One of the top newspapers in California published an editorial Wednesday calling for House Minority Leader Nancy Pelosi (D., Calif.) to announce immediately that she will not seek the speakership following the midterms in November.
The Sacramento Bee editorial board said the Republican Party is clearly the party of President Donald Trump and the Democratic party can't be seen as the party of Pelosi and still win in November. The editorial went on to say that the San Francisco Democrat's decision to seek the speakership if Democrats take back the House has become a distracting campaign issues, noting Democrats need to gain at least 23 seats.
The editorial pointed out that 45 Democratic nominees, including Rep. Devin Nunes' (R., Calif.), Democratic opponent Andrew Janz, and ten incumbents, including Rep. Linda Sanchez (D., Calif.), have publicly said they will not support Pelosi for speaker.
While Republicans have been castigating Pelosi for years in campaign ads, she has also been a frequent target of Trump in recent months.
"Democrats, please do not distance yourselves from Nancy Pelosi…She is trying very hard & has every right to take down the Democrat Party if she has veered too far left!" Trump tweeted last week.
The editorial went on point out how Pelosi has attempted to portray herself as a victim, and it advised Pelosi on how to use her leadership role for messaging efforts:
On the other hand, Pelosi isn’t doing herself any favors by playing the victim. Asked during a Sunday interview about Democrats opposing her for speaker, she accused MSNBC of being on a "jag" against her. Better than most, she ought to know that’s getting precariously close to Trump calling any critical coverage "fake news."
Pelosi says that while no one is indispensable, she is still the best person for the job. On Monday, her press office sent out a column in which Paul Krugman of The New York Times praised Pelosi as "by far the greatest speaker of modern times," and questioned why she gets so little credit from the media for her accomplishments, which include the Affordable Care Act, and the stimulus package and financial reforms after Wall Street’s meltdown. If you’ll recall, similar statements were made about the eminently qualified Hillary Clinton – and we know how that turned out.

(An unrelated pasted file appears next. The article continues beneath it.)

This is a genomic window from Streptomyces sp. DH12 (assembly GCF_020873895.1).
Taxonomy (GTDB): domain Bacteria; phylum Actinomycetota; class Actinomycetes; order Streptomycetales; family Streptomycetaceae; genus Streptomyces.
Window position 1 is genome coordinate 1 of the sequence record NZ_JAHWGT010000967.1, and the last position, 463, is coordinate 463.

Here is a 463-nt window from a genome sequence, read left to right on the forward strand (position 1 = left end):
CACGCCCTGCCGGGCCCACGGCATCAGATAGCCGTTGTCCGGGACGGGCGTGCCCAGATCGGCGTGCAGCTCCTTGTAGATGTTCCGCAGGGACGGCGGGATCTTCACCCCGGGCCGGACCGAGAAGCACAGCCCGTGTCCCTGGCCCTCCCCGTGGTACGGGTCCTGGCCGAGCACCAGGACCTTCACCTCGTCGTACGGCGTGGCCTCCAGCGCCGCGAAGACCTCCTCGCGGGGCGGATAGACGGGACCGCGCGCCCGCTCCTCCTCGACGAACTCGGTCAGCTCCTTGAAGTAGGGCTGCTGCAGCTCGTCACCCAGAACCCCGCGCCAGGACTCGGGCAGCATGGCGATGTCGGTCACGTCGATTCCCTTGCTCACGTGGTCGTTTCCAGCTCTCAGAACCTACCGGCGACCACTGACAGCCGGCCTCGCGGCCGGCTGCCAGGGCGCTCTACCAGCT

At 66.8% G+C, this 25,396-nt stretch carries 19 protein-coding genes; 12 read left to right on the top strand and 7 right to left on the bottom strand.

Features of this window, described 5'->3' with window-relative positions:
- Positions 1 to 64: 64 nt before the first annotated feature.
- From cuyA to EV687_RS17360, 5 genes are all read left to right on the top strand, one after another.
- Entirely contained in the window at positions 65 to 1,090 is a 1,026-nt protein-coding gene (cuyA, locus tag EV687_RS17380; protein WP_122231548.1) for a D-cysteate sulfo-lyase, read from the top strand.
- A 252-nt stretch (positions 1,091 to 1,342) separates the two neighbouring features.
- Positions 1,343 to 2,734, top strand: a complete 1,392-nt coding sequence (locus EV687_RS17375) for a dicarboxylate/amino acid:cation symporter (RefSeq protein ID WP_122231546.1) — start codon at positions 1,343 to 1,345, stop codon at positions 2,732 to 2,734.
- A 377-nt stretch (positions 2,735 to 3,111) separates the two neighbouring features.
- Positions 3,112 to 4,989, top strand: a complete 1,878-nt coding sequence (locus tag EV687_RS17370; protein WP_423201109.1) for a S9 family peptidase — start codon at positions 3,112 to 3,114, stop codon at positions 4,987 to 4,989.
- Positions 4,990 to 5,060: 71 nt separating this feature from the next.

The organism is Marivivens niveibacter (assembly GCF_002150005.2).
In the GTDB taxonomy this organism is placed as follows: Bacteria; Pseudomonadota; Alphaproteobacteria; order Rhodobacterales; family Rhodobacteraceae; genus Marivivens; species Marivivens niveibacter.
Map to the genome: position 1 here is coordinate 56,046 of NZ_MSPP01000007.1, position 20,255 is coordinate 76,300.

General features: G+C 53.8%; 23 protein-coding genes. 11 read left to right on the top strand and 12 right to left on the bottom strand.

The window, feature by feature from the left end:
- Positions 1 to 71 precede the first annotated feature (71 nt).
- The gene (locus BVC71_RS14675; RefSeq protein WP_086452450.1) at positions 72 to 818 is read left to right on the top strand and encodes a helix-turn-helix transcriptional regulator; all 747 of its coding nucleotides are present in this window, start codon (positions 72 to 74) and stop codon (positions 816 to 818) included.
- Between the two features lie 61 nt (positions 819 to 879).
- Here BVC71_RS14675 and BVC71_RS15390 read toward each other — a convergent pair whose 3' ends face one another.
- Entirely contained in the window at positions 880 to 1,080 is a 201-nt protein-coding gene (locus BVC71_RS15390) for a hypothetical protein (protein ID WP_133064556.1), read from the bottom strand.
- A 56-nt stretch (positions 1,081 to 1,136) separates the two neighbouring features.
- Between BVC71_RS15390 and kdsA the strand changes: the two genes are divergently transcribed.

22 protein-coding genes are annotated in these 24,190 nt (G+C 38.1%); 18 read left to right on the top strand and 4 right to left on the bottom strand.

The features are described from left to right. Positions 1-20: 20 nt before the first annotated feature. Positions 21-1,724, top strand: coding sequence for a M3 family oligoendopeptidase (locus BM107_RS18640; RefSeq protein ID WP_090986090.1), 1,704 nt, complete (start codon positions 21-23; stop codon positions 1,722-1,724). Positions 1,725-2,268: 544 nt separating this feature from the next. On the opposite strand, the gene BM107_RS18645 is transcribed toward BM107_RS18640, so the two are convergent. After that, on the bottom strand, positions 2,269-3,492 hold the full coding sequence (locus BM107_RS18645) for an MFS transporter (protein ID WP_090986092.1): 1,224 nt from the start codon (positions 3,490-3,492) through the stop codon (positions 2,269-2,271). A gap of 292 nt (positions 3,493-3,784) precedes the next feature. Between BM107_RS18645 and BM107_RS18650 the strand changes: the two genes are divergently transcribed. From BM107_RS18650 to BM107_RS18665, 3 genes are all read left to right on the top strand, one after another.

Pelosi and other party leaders are trying to get the message out that not only will Democrats oppose Trump and his culture of "corruption, cronyism and incompetence," they are "for the people" and will push for better health care and more jobs. But the political reality is that she is not the most effective messenger.
The editorial cited a new CNN poll saying only 34 percent of voters believe Pelosi will be an extremely or very important factor in their decision during the November midterms, but it said that number will increase as election day gets closer and attack ads proliferate.
Pelosi became the first female speaker of the House in 2007 after Democrats won a majority in the 2006 midterm elections. However, she lost the post in 2011 to former Speaker of the House John Boehner (R., Ohio) after the Republicans took control of the House in 2010.
"But if she truly believes what she says about how important it is for Democrats to retake the House so they can stop Trump, she must accept that it can’t be with her as speaker," the editorial concluded.